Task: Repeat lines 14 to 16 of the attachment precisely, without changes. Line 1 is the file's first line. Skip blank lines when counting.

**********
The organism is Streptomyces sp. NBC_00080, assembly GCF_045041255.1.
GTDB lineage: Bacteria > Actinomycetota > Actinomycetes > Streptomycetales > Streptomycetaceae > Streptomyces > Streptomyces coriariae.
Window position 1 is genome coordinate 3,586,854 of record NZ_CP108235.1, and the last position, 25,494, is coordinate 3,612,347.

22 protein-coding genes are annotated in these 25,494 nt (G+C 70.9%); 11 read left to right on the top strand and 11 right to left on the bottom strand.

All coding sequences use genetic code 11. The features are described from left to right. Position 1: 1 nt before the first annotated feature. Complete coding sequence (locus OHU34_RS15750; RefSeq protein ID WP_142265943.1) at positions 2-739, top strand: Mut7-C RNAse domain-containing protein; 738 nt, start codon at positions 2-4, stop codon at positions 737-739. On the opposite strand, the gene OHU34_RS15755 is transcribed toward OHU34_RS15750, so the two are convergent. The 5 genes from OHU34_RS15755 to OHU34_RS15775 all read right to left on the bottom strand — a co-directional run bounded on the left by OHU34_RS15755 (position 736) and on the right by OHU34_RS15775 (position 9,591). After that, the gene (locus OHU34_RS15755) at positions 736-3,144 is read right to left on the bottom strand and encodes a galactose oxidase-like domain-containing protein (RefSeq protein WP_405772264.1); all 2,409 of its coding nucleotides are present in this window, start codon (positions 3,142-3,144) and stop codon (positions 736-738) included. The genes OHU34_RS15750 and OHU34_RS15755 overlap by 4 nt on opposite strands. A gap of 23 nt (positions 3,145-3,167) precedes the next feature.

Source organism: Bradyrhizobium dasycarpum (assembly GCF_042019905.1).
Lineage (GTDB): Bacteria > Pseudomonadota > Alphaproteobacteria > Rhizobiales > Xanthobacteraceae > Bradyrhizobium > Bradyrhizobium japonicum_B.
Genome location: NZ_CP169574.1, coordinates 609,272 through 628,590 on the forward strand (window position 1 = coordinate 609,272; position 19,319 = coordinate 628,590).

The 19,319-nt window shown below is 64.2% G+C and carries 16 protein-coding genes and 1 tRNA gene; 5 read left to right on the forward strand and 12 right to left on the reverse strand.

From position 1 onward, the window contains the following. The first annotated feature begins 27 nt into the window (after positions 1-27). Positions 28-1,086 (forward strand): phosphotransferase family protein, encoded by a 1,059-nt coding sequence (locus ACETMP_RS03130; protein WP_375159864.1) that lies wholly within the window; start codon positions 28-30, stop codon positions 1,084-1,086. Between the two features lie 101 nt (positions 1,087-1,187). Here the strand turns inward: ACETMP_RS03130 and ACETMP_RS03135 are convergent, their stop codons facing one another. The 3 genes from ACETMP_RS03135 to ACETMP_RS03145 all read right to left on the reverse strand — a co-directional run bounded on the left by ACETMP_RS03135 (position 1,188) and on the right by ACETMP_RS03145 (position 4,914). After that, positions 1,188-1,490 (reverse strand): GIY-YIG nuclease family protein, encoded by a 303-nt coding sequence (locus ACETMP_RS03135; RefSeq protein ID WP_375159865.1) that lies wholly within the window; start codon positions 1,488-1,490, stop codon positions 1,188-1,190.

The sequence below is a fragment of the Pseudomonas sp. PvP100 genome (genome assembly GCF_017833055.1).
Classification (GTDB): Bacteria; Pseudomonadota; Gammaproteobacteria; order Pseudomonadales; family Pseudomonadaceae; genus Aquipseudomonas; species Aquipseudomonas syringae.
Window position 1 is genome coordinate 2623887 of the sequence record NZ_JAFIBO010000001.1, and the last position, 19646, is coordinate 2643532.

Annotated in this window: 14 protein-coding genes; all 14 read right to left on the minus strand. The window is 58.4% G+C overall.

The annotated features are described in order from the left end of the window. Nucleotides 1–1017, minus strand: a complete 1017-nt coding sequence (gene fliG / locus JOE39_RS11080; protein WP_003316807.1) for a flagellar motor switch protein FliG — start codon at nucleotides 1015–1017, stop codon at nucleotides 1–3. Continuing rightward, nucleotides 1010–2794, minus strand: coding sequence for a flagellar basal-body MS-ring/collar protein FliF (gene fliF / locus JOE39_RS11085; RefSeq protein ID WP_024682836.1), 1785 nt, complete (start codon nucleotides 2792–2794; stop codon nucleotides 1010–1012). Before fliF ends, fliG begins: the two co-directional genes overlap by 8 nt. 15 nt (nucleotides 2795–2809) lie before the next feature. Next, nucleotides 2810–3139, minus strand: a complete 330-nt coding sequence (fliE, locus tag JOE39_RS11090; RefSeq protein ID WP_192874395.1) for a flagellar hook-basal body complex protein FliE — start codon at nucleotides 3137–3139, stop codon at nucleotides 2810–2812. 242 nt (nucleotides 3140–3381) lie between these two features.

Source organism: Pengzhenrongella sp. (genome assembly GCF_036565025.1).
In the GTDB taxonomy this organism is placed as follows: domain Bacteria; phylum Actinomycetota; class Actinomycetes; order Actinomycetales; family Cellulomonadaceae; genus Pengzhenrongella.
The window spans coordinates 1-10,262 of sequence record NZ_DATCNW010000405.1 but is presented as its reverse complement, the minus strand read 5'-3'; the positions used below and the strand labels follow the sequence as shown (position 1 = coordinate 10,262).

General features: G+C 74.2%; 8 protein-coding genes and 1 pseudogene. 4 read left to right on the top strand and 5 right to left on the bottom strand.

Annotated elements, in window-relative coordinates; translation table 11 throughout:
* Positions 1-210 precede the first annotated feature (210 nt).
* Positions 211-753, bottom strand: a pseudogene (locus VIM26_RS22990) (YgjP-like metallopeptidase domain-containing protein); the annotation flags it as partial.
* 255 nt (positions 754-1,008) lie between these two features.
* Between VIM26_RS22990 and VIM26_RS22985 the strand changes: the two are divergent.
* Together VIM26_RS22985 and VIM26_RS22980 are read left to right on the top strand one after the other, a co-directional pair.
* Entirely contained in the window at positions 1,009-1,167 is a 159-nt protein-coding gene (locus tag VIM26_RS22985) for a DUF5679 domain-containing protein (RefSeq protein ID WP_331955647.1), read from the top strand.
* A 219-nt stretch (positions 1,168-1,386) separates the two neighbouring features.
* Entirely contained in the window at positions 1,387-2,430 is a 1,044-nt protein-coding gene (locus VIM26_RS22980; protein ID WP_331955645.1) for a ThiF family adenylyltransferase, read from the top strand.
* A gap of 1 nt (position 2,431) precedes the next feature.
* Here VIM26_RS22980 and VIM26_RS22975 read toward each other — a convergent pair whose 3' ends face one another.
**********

Annotated in this window: 14 protein-coding genes; all 14 read right to left on the minus strand. The window is 58.4% G+C overall.

The annotated features are described in order from the left end of the window. Nucleotides 1–1017, minus strand: a complete 1017-nt coding sequence (gene fliG / locus JOE39_RS11080; protein WP_003316807.1) for a flagellar motor switch protein FliG — start codon at nucleotides 1015–1017, stop codon at nucleotides 1–3. Continuing rightward, nucleotides 1010–2794, minus strand: coding sequence for a flagellar basal-body MS-ring/collar protein FliF (gene fliF / locus JOE39_RS11085; RefSeq protein ID WP_024682836.1), 1785 nt, complete (start codon nucleotides 2792–2794; stop codon nucleotides 1010–1012). Before fliF ends, fliG begins: the two co-directional genes overlap by 8 nt. 15 nt (nucleotides 2795–2809) lie before the next feature. Next, nucleotides 2810–3139, minus strand: a complete 330-nt coding sequence (fliE, locus tag JOE39_RS11090; RefSeq protein ID WP_192874395.1) for a flagellar hook-basal body complex protein FliE — start codon at nucleotides 3137–3139, stop codon at nucleotides 2810–2812. 242 nt (nucleotides 3140–3381) lie between these two features.

Source organism: Pengzhenrongella sp. (genome assembly GCF_036565025.1).